TORONTO (CP) -- Ed Belfour has just passed Jacques Plante on the all-time goaltending wins list and needs only 10 more to move into second place ahead of Terry Sawchuk.
This is the circle of legends.
Retired No. 1 Patrick Roy and Belfour are locks to join the two deceased greats in the Hockey Hall of Fame, and to be talked about in the same breath as such great goalies fills Eddie the Eagle with pride.
"I never used to pay much attention to these things but as you play more years in the league people point them out to you and you start watching a little bit,'' he said after practice with the Toronto Maple Leafs on Friday. "It's definitely an honour to be a part of guys who set those milestones.''
Roy won 550 games and Sawchuk won 447 in the days of paper-thin equipment, nothing like the armour now worn. Belfour earned his 438th on Thursday to move ahead of Plante.
Belfour was a boy of five growing up in Carman, Man., when Sawchuk played his last game in 1970, the year he died of injury-related complications after a shoving match with roommate Ron Stewart.
Belfour was eight when Plante retired in 1973. Plante revolutionized goaltending by introducing masks. He died in 1986 of stomach cancer.
"I heard that Jacques was a real innovator always tinkering with the equipment and stuff,'' Belfour said. "I've watched a few classic games and seen him play a few times.
"I liked the way he played. He played the puck and was really active with his stick, really acrobatic. He was very athletic.''
Belfour has read a book that was written about Sawchuk in 1997.
"He did whatever it took to stop the puck,'' said Belfour. "There was a picture (in the book) that showed all the scars on his face.
"It was unbelievable how brave those guys were. He's definitely one of my heroes. He was such a fierce competitor.''
Roy will undoubtedly be named for induction into the Hall of Fame when his three-year waiting period expires next year, while Belfour might be waiting a while because he's not contemplating retirement.
"I don't have any goals or a set plan,'' Belfour said. "I just want to keep playing the best I can.
"As long as I can stay healthy and keep doing that, hopefully I'll keep playing. You want to come to the rink feeling good about yourself.''
He was feeling mighty good about himself as the Leafs prepared to play the visiting Philadelphia Flyers on Saturday night.
Belfour would need to play three more seasons after this one to have a chance at overtaking Roy. He's 40 now so it's an improbable goal, but no goalie works harder at maintaining a high standard so don't assume it's out of the question.
"Just to see him work at practice every day, it's so cool,'' says backup Mikael Tellqvist. "He's almost the first guy here in the morning and almost the last guy to leave every day.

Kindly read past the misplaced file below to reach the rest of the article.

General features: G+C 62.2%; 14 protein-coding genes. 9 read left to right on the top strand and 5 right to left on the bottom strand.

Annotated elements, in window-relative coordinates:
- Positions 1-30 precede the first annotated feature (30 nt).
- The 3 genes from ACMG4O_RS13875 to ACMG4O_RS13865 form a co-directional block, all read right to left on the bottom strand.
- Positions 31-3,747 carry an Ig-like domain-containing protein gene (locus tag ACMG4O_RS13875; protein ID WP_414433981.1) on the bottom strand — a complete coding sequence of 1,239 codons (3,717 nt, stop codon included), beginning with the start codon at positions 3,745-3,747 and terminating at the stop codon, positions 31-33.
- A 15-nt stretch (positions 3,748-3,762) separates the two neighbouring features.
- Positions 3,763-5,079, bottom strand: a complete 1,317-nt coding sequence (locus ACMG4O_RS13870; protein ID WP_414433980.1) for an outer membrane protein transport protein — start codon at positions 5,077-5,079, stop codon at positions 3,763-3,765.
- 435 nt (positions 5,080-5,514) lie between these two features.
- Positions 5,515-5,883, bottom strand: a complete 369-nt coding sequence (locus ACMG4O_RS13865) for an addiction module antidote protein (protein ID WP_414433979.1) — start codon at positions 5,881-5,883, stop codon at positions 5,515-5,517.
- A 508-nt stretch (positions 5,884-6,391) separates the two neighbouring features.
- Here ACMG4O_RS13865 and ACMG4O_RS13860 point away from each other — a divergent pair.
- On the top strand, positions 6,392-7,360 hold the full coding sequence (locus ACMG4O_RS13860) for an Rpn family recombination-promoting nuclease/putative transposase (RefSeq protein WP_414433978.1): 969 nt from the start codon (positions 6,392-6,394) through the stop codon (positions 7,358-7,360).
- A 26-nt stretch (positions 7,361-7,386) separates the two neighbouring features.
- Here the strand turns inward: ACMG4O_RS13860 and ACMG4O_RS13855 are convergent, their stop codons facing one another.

"It's something to look up to, I think.''
Tellqvist doesn't get to play much because Belfour is a workhorse. He's started six of Toronto's seven games. Coach Pat Quinn never assumes Belfour needs a rest.
"Basically, Pat decides or he comes to me and he'll ask me how I'm feeling,'' Belfour said. "It's a good communication that Pat and I have.
"He's been great with me. I really appreciate that.''
Belfour had back surgery during the lockout.
"There's always room for improvement but I've been feeling pretty comfortable,'' he said. "I'm moving pretty well, seeing the puck.
"I feel strong in the crouch and recovering from saves. Overall, I'm pretty happy with that so far.''
He doesn't mind that shots on goal are up as a result of league measures to boost offence.
"It makes it more exciting for everyone involved in the game,'' he said. "It keeps you on the edge, for sure.
"If you're on your game, it's fun because you're coming up with the saves. Sometimes it may work out the opposite way. You just have to realize the game is changing.''
One thing that doesn't change is his strong positional play. A lot of shots hit Belfour in the chest because he's usually in the right place at the right time.
Belfour is making $4.56 million US this season. Does GM John Ferguson want to re-sign a goalie who will be 41 next spring? It's going to be a controversial decision either way.
Regardless, Tellqvist will always be thankful he got to break into the NHL as Belfour's understudy.
"It's an awesome feeling,'' said the Swede. "It's going to be even more cool after my career when I can tell everybody that I played with Ed Belfour.
"Right now you're so focused on trying to play hockey, but it's going to be something to tell the grandkids about in the future.''